Challenges to protect children in a disadvantaged community

The government of Ecuador recently implemented a programme to improve the living conditions of a disadvantaged community located in the slums of Guayaquil. The objective of the programme was to provide the community with better access to municipal basic services such as water, sanitation and electricity, and also improving the housing and infrastructure conditions through slum upgrading.



Growing up in a disadvantaged community in Guayaquil, Ecuador

The slum upgrading initiative implemented by the government was a good effort to reduce social inequalities and to promote social and economic development in this disadvantaged community. However, this programme didn’t address one of the main issues affecting the community i.e. crime and gang activity. The members of the community and specifically the children in the area are usually scared when walking by the streets and they don’t feel safe playing outside.


disadvantaged community

In fact, a few weeks ago there was an unfortunate incident involving a child from this disadvantaged community and a gang member. The children was shot in his leg by a man involved in one of the gangs operating in the community. I am concerned about the lack of capacity of the local authorities to effectively reduce crime levels and properly address the security issues affecting the community. Specifically, I am worried about the safety and protection of vulnerable children growing up in dangerous and disadvantaged communities not only in Guayaquil, Ecuador but in other developing countries as well.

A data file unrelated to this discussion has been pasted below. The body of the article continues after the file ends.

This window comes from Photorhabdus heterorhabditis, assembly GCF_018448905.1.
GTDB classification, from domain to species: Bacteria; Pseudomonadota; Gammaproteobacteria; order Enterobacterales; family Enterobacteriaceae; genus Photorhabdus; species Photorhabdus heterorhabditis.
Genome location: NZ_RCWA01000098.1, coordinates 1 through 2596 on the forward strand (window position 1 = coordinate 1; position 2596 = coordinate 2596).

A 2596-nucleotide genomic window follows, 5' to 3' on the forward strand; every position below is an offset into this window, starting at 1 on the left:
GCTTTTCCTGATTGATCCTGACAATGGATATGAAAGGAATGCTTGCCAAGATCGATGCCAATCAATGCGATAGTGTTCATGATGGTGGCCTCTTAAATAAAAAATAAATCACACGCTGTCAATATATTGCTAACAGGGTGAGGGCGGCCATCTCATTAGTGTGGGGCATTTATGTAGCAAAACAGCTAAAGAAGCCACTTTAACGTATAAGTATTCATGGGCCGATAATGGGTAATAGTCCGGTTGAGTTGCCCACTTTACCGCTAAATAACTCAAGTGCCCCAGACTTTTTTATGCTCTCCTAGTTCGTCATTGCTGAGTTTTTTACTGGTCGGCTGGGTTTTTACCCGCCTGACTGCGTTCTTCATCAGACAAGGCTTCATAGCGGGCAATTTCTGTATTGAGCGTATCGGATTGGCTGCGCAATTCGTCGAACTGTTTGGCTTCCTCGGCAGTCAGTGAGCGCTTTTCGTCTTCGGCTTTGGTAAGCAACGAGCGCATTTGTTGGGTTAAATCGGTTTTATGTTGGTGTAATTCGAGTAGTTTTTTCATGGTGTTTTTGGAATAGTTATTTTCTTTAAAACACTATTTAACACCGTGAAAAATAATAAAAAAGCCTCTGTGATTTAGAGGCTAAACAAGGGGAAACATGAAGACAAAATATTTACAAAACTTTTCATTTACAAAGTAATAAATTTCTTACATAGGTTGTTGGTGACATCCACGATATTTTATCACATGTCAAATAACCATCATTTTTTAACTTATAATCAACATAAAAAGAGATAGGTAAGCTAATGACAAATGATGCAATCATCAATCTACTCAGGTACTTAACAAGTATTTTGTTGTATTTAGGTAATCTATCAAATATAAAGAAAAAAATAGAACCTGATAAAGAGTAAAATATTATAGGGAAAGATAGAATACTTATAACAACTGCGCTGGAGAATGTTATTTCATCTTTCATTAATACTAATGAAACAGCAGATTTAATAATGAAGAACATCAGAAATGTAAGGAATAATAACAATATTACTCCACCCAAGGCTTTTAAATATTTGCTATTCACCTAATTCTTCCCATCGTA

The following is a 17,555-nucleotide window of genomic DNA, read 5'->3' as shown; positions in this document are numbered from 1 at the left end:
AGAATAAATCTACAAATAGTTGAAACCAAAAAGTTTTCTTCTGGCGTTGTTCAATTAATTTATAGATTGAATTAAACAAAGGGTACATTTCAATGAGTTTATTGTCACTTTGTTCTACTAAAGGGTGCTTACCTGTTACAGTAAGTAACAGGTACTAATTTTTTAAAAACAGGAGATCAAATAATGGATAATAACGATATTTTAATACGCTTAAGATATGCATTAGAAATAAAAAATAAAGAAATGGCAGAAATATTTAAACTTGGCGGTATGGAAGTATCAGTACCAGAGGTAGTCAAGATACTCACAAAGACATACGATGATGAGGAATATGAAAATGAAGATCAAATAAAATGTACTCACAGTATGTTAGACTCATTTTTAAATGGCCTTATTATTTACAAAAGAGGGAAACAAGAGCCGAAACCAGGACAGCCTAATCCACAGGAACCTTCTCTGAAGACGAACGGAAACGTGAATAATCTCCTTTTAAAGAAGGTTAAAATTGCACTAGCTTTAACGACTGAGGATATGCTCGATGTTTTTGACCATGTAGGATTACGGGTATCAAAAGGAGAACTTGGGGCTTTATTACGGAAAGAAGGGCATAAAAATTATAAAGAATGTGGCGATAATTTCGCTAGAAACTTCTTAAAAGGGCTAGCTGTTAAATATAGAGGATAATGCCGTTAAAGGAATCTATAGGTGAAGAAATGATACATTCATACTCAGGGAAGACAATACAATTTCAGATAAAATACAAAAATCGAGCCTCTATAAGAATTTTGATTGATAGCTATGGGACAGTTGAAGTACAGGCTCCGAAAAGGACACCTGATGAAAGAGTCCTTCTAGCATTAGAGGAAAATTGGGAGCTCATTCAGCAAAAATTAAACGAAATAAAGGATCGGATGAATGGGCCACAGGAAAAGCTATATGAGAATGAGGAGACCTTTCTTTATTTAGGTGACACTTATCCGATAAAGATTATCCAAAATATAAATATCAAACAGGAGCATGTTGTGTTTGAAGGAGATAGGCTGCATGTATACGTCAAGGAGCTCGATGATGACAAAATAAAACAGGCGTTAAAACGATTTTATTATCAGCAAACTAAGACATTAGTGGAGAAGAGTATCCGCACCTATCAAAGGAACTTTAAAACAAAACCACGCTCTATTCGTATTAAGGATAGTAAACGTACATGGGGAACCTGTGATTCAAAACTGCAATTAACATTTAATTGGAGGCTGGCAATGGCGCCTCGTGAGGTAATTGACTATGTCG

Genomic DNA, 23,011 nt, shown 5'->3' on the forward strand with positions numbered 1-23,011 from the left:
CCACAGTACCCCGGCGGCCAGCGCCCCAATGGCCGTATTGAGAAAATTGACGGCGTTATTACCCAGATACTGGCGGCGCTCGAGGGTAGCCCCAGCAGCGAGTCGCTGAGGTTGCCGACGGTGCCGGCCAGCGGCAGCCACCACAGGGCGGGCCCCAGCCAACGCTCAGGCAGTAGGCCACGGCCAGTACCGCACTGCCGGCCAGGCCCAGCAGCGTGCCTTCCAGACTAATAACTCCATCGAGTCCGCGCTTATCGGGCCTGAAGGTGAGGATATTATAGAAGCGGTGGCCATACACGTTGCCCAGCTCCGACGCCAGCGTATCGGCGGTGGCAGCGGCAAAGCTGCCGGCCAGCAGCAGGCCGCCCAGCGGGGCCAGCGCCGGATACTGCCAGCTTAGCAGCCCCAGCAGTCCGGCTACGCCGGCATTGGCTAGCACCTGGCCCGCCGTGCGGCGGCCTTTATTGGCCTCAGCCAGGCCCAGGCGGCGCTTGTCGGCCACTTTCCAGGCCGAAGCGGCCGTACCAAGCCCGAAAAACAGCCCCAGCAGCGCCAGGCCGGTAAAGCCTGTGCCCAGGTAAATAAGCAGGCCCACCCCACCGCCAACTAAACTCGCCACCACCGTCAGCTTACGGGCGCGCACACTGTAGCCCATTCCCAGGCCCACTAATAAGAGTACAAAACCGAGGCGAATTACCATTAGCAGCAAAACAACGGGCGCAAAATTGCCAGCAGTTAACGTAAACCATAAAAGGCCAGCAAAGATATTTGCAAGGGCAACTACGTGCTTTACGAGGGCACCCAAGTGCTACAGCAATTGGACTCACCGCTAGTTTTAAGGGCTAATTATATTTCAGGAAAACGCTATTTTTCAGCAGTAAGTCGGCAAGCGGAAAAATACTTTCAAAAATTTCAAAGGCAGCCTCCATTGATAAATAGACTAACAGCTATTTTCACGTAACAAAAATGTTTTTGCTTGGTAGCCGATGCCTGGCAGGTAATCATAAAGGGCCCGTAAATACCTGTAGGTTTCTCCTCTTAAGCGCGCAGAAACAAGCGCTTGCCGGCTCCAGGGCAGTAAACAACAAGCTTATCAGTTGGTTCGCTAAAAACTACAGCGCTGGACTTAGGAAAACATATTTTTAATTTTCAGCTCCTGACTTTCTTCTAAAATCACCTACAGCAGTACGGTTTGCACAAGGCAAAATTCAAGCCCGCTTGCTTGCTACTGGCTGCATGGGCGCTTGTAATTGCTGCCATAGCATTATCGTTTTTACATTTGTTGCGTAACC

The challenge is to provide children with a safe and nurturing community environment. I believe that this task is not only the responsibility of parents or local authorities but of community members as well, including all of us working for street-connected children. Our goal then should be to make our societies more resilient.

Martha Espinoza

Martha is the Executive Director of JUCONI Ecuador and has worked for the organisation for over 17 years. As an experienced child psychologist and practitioner, Martha brings technical knowledge to the project. She is working with Merli Lopez. Coordinator of their Working Child and Family Programme, to deliver the project in Ecuador.

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